After even more difficulty using the trams to get back to hostel that night, we woke up the next morning and headed to the Louvre. It was incredibly packed, but Amy and I got to get in for free because we are students in the EU. The museum is built like a maze and it was extremely hard to navigate through. Seeing as we only had 34 hours in Paris, we couldn't spend the days upon days it would take to really soak in all of the amazing artwork in the Louvre. Our strategy was to basically run around like mad-women and come to skidding halt whenever we recognized a work from one of our Art history courses.

Other than seeing the Eiffel Tower, there was one thing I absolutely had to do in Paris. And that was visiting one of Laduree's pastry shops and trying on of their famous delicacies, French macarons. Not to be confused with the American coconut hub-cap version of the pastry, French macarons are an iconic symbol of Paris.

Amy and I split a set of 6 macarons and they were absolutely delicious. They came in this beautiful box with all 6 cookies perfectly lined inside (Amy and I ate 2 of them before I got the chance to photograph them, opps...). Amy got a lemon, a chocolate passion fruit, and a strawberry macaron. I chose a pistachio, a caramel, and a rose macaron. Although I didn't quite feel like Blair Waldorf eating them, they were quite an indulgence.

Another situation that proved to me that I am a broke college student, I was ecstatic to get into the Manet exhibit at the Musee d'Orsey for free! They had many of Manet's well known works including Olympia and this one, Luncheon of the Grass. Not only was I excited to see this work because I had written a paper this specific piece in my Art History class years ago, but it is also the painting where Blair meets Prince Louis in front of on Gossip Girl. Granted I am clearly not a glamourous Upper-east-sider relaxing in Paris on her summer vacation. My French is quite terrible and I didn't meet my own prince-posing-as-a-commoner, but I enjoyed the painting none the less.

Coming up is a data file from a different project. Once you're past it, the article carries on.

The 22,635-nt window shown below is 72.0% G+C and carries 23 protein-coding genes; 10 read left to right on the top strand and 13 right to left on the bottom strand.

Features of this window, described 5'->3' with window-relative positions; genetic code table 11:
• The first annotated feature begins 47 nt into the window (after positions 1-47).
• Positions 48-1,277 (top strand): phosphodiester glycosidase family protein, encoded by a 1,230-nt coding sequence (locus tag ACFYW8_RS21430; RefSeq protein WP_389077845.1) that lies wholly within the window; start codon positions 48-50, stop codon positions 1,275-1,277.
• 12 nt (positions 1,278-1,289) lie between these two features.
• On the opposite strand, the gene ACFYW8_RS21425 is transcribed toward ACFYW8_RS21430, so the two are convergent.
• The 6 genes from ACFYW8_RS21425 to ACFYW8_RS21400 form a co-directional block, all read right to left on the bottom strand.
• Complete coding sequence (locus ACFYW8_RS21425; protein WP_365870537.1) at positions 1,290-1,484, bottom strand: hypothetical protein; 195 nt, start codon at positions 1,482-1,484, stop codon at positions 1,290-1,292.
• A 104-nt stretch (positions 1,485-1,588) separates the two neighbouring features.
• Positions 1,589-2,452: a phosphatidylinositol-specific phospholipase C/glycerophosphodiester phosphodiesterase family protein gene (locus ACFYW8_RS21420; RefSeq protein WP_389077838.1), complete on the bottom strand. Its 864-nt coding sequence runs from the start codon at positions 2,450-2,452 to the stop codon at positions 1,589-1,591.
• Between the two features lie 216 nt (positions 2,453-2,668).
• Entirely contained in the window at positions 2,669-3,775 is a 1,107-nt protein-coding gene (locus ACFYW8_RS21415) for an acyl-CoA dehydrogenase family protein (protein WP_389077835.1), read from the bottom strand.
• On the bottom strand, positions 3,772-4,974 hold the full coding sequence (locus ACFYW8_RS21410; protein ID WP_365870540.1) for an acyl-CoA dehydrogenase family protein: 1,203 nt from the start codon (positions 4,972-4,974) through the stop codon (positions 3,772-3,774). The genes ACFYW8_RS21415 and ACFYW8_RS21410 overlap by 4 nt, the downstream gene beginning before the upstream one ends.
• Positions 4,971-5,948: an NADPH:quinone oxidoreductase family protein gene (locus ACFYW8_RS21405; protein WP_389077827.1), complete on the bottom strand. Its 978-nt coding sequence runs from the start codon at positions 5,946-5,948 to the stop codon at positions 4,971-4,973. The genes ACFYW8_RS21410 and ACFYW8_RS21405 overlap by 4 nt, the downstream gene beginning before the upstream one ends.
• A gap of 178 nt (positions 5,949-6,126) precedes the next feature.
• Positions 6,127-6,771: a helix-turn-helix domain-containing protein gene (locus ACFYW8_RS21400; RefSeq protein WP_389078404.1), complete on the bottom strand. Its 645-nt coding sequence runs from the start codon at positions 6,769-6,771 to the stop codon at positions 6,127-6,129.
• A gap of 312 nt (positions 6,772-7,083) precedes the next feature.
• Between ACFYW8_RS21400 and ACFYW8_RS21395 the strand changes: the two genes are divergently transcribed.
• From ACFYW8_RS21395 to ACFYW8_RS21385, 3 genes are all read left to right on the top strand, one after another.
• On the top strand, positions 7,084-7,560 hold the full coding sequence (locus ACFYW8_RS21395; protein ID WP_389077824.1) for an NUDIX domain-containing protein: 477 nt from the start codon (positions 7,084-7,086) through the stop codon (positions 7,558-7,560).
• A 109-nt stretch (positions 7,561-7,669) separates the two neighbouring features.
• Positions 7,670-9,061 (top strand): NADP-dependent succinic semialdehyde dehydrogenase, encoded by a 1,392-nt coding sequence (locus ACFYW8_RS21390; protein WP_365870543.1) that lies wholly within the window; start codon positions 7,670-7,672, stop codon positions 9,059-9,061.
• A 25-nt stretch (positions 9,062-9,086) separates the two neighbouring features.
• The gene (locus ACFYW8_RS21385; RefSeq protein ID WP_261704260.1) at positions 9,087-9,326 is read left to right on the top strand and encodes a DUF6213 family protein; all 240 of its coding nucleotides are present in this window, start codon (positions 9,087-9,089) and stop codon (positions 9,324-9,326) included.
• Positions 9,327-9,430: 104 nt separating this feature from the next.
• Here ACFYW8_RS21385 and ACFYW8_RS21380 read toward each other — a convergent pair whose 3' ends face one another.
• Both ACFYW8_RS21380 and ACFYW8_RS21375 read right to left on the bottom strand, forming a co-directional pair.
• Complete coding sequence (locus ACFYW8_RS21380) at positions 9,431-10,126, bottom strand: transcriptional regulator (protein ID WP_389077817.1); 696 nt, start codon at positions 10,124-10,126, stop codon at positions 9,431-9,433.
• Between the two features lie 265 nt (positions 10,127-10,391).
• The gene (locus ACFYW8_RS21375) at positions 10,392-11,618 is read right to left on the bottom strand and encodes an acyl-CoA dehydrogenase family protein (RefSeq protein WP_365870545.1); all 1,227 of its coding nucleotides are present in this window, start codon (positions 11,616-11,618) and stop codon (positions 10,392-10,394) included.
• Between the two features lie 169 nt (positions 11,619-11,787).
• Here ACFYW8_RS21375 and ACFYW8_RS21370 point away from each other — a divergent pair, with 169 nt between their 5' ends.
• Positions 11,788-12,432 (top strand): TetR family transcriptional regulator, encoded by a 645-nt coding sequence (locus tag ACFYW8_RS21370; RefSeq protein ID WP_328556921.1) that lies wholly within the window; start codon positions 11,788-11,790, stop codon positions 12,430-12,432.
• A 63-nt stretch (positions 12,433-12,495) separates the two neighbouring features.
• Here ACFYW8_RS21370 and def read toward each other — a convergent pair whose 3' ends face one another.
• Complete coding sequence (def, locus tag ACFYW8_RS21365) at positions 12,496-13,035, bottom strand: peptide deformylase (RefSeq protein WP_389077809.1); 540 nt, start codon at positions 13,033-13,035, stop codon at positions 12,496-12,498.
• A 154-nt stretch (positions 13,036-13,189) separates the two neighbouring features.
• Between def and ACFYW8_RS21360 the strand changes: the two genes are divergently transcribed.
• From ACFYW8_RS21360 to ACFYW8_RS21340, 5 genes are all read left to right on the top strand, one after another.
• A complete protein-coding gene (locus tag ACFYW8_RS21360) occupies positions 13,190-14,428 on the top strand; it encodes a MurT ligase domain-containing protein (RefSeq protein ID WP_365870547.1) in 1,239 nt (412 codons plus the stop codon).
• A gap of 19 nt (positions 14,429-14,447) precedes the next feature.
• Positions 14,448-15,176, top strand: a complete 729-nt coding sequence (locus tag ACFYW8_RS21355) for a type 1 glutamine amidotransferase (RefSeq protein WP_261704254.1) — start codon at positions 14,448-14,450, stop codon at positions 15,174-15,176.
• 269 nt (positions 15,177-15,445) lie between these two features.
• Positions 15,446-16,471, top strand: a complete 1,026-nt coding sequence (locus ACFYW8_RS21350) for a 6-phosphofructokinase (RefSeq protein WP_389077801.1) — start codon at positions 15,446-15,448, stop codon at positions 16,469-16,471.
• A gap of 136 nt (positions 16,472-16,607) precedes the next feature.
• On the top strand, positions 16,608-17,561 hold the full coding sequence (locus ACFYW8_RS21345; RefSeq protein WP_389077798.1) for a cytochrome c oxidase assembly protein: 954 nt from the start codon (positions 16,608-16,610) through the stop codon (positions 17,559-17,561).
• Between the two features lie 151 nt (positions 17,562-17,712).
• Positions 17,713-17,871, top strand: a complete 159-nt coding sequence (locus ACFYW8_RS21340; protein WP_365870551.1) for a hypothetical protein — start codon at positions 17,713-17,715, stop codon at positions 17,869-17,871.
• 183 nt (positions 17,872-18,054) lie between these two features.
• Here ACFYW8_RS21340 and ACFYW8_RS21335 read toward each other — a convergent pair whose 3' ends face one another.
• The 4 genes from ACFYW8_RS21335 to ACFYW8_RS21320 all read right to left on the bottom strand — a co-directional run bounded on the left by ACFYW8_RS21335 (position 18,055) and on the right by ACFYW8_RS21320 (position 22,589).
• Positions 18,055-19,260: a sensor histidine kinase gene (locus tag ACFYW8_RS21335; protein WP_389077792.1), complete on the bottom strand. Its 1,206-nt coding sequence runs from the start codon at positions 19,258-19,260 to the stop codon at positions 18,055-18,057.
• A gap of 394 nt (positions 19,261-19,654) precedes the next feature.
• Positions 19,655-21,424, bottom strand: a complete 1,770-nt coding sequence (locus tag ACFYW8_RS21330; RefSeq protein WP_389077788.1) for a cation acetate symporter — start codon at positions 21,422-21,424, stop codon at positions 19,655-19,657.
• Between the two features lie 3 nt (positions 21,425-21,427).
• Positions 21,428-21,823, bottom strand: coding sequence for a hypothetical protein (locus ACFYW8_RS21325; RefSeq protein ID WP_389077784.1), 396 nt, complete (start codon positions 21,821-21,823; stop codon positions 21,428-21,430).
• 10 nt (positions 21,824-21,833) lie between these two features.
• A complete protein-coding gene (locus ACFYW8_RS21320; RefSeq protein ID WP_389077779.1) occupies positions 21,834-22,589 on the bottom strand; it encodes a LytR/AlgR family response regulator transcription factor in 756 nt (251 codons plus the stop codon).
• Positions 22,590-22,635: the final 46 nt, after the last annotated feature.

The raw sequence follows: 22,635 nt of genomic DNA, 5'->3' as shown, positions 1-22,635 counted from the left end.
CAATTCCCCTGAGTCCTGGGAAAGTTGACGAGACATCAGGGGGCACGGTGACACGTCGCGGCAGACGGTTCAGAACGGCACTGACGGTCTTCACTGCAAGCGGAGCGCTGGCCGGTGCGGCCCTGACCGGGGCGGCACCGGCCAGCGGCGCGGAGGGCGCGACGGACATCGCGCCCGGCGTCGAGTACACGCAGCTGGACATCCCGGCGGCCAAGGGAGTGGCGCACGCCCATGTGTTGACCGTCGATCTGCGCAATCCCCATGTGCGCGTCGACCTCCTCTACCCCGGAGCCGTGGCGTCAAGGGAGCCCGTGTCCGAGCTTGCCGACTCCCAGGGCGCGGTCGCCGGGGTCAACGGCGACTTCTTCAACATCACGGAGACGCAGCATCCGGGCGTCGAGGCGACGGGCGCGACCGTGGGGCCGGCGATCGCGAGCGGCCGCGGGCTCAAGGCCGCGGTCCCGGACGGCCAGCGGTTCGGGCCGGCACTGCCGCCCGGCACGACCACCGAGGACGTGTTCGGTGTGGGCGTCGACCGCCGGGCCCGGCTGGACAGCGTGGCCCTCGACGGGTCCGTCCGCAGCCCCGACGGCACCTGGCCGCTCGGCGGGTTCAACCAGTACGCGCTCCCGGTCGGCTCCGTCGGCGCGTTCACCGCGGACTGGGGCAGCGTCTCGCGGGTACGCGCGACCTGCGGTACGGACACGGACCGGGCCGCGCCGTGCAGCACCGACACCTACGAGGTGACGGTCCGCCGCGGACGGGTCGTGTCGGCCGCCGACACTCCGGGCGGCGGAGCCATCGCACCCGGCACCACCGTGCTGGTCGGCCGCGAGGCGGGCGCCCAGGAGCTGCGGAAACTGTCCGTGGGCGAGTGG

When I first planned going to Paris, I was actually more excited to see this than the Eiffel Tower. I have a painting of the Arc de Triomphe in my bathroom that I found at Goodwill. It was quite an experience to see it in person. There is a constant circle of traffic flowing around it (there is an underground tunnel to get to the center) so I imagine it would make an amazing night-time, long exposure photo.